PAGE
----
Exports show province still owes its prosperity to resources

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Here’s a question that gets posed to us fairly regularly: Is BC really a resource-based economy?

 

Many people seem convinced that natural resource industries were a big part of BC’s history, but what about today? It’s understandable why people can be a bit unclear about this. While we certainly hear a lot about natural-resource issues in the news, most of us live in big cities, far removed from the actual work of harvesting trees and ores.

My answer is that BC has a diversified economy. So we’re a bit different from highly resource-dependent provinces such as Alberta or Saskatchewan. And this is a great thing. A diverse economy is one of the best safeguards against dangerous economic shocks and all the hardship they can bring.

But it’s important to recognize that natural resources play a crucial role in our diversified economy, and nowhere is this seen more clearly than in our exports.

Why exports matter: Growing cars in Iowa

BC is regularly described as a small trading region. This is what defines us as an economy, alongside the fact that people seem to be prepared to pay enormous amounts of money to live here.

Our exports support the standard of living British Columbians enjoy, but it can be difficult for people without some economics training to understand why that is. One way to wrap your head around it is with this amusing story made famous by economist Steven Landsburg in 1993.

In the US, Landsburg writes, there are two ways to get cars. Build them in Detroit or grow them in Iowa. Most people have a pretty good idea what building cars in Detroit looks like, but growing them in Iowa? It’s actually pretty simple. You grow grain in Iowa and stick it on a ship bound for Japan. A few months later a different ship shows up loaded with cars. The point is that trade is just another kind of technology used to produce things.

It works the same way in BC, except that you’ll want to switch out the grain for wood pulp or something. This is how BC produces everything from cars to computers to cappuccinos. Our technology of choice is trade, and the raw material for this particular type of manufacturing is exports.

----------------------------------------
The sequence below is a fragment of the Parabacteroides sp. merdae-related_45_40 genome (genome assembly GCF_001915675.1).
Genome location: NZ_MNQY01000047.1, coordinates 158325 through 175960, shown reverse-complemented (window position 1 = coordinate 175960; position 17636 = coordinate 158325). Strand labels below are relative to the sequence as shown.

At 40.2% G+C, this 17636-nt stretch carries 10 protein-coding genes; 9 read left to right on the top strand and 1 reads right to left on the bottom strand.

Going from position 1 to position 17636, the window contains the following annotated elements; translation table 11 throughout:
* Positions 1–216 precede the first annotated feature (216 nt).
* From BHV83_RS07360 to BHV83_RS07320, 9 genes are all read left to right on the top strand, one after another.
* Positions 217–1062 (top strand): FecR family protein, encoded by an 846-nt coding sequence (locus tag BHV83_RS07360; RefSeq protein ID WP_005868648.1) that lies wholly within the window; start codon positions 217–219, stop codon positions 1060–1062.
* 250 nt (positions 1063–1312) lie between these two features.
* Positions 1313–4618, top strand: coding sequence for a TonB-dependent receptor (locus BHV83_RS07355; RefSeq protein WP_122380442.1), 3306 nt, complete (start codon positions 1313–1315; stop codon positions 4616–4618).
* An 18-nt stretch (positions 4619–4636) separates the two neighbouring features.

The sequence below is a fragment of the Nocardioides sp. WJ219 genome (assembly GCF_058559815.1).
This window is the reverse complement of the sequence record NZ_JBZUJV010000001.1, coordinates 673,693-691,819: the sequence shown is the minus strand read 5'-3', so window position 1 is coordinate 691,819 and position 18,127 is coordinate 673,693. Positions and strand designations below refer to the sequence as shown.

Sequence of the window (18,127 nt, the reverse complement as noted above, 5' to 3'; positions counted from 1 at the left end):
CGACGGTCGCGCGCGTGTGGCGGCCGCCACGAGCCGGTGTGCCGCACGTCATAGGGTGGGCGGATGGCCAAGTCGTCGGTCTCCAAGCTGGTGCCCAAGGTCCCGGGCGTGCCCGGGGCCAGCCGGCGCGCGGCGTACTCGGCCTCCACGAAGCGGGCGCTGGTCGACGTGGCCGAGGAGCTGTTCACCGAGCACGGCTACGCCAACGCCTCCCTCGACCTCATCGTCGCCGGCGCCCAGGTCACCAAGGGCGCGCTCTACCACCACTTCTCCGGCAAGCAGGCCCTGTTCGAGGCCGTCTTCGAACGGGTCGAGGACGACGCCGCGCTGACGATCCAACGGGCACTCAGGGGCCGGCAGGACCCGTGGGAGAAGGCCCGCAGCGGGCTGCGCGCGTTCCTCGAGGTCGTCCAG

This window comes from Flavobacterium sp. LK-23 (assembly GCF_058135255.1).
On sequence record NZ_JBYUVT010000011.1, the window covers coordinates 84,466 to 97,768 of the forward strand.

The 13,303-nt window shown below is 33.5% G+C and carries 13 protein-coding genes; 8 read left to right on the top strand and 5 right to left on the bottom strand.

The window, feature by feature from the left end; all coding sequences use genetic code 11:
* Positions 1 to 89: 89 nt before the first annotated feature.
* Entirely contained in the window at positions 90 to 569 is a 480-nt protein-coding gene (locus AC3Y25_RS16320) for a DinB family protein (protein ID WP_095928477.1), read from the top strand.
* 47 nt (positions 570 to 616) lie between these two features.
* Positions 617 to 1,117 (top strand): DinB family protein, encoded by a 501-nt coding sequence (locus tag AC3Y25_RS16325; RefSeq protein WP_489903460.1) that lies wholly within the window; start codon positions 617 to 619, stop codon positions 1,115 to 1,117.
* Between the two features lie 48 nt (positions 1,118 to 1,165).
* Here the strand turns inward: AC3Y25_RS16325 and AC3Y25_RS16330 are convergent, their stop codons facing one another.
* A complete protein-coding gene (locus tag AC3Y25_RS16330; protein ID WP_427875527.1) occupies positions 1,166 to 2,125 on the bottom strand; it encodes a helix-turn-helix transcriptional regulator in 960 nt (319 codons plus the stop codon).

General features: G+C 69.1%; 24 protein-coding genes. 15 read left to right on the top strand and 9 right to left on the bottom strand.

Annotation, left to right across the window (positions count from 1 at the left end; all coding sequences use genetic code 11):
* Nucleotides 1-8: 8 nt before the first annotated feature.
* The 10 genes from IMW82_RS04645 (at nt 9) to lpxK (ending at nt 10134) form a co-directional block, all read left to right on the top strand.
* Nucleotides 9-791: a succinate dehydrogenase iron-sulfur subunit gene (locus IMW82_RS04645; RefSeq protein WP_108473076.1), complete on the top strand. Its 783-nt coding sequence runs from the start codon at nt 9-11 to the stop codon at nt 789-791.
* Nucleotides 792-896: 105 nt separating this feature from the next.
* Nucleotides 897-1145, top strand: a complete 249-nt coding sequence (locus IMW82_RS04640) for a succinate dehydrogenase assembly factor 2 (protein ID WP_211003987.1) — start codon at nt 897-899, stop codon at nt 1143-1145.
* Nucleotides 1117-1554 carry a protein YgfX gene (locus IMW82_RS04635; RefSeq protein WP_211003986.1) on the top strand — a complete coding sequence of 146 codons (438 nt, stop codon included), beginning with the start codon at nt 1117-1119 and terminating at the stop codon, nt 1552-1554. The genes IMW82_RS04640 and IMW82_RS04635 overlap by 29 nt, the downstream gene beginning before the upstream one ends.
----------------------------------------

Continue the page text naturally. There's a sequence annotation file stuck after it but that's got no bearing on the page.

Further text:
BC exports dominated by natural resources

So here’s what BC’s commodity exports looked like in 2014:

 

2015-04-16_exports02.jpg

As you can see, natural resource commodities make up about 80 percent of the total. Our top five exports are all natural resources. In order of value, they are lumber, coal (mostly the kind used to make steel), pulp, copper and natural gas.

One of BC’s most significant recent economic success stories is how we’ve been able to diversify our trade, which helps diversify the economy as a whole. (Check out my recent post looking at BC’s growing trade with Asia.) The chart below compares our resource and non-resource exports over 25 years.

 

2015-04-16_exports01.jpg

You can see that natural resources have accounted for the vast majority of our commodity exports over this time. But you might also notice that our non-resource exports have been inching up as a share of the total. They went from about 10 percent of the total in 1988 to almost 19 percent in 2014. As I mentioned before, economic diversity is a great thing, and the fact that BC’s non-resource exports are growing is something to celebrate.

But as you can clearly see in the charts above, it would be a mistake to conclude that BC’s resource economy is somehow behind us. As the export numbers demonstrate, resources are a crucial part of our economy, and they will likely remain so for the foreseeable future.

Peter Severinson is the Research Director for Resource Works. Follow on Twitter: @pseverinson


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